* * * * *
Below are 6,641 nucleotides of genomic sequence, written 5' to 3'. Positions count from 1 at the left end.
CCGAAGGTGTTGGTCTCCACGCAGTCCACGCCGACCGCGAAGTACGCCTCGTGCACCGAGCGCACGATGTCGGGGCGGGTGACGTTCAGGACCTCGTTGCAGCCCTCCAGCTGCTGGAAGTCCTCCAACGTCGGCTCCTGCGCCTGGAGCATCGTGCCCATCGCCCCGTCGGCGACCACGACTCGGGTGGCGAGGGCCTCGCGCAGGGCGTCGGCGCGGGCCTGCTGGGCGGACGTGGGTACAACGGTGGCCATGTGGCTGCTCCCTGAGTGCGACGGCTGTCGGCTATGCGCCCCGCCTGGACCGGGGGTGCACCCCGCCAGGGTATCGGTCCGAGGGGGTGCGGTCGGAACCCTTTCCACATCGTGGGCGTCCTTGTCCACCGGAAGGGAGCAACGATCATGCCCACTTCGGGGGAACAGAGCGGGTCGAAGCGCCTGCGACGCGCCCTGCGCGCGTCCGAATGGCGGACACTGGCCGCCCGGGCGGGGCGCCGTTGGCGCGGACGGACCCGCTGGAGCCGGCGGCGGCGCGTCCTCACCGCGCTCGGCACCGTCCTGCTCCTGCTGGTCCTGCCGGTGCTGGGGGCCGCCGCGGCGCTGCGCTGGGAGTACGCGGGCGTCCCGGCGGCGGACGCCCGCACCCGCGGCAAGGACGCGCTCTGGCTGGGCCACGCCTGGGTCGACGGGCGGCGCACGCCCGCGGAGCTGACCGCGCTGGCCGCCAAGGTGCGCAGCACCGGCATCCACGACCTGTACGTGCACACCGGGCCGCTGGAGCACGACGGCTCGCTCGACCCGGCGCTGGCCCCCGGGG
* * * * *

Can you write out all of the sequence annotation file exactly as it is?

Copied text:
Below are 6,641 nucleotides of genomic sequence, written 5' to 3'. Positions count from 1 at the left end.
CCGAAGGTGTTGGTCTCCACGCAGTCCACGCCGACCGCGAAGTACGCCTCGTGCACCGAGCGCACGATGTCGGGGCGGGTGACGTTCAGGACCTCGTTGCAGCCCTCCAGCTGCTGGAAGTCCTCCAACGTCGGCTCCTGCGCCTGGAGCATCGTGCCCATCGCCCCGTCGGCGACCACGACTCGGGTGGCGAGGGCCTCGCGCAGGGCGTCGGCGCGGGCCTGCTGGGCGGACGTGGGTACAACGGTGGCCATGTGGCTGCTCCCTGAGTGCGACGGCTGTCGGCTATGCGCCCCGCCTGGACCGGGGGTGCACCCCGCCAGGGTATCGGTCCGAGGGGGTGCGGTCGGAACCCTTTCCACATCGTGGGCGTCCTTGTCCACCGGAAGGGAGCAACGATCATGCCCACTTCGGGGGAACAGAGCGGGTCGAAGCGCCTGCGACGCGCCCTGCGCGCGTCCGAATGGCGGACACTGGCCGCCCGGGCGGGGCGCCGTTGGCGCGGACGGACCCGCTGGAGCCGGCGGCGGCGCGTCCTCACCGCGCTCGGCACCGTCCTGCTCCTGCTGGTCCTGCCGGTGCTGGGGGCCGCCGCGGCGCTGCGCTGGGAGTACGCGGGCGTCCCGGCGGCGGACGCCCGCACCCGCGGCAAGGACGCGCTCTGGCTGGGCCACGCCTGGGTCGACGGGCGGCGCACGCCCGCGGAGCTGACCGCGCTGGCCGCCAAGGTGCGCAGCACCGGCATCCACGACCTGTACGTGCACACCGGGCCGCTGGAGCACGACGGCTCGCTCGACCCGGCGCTGGCCCCCGGGG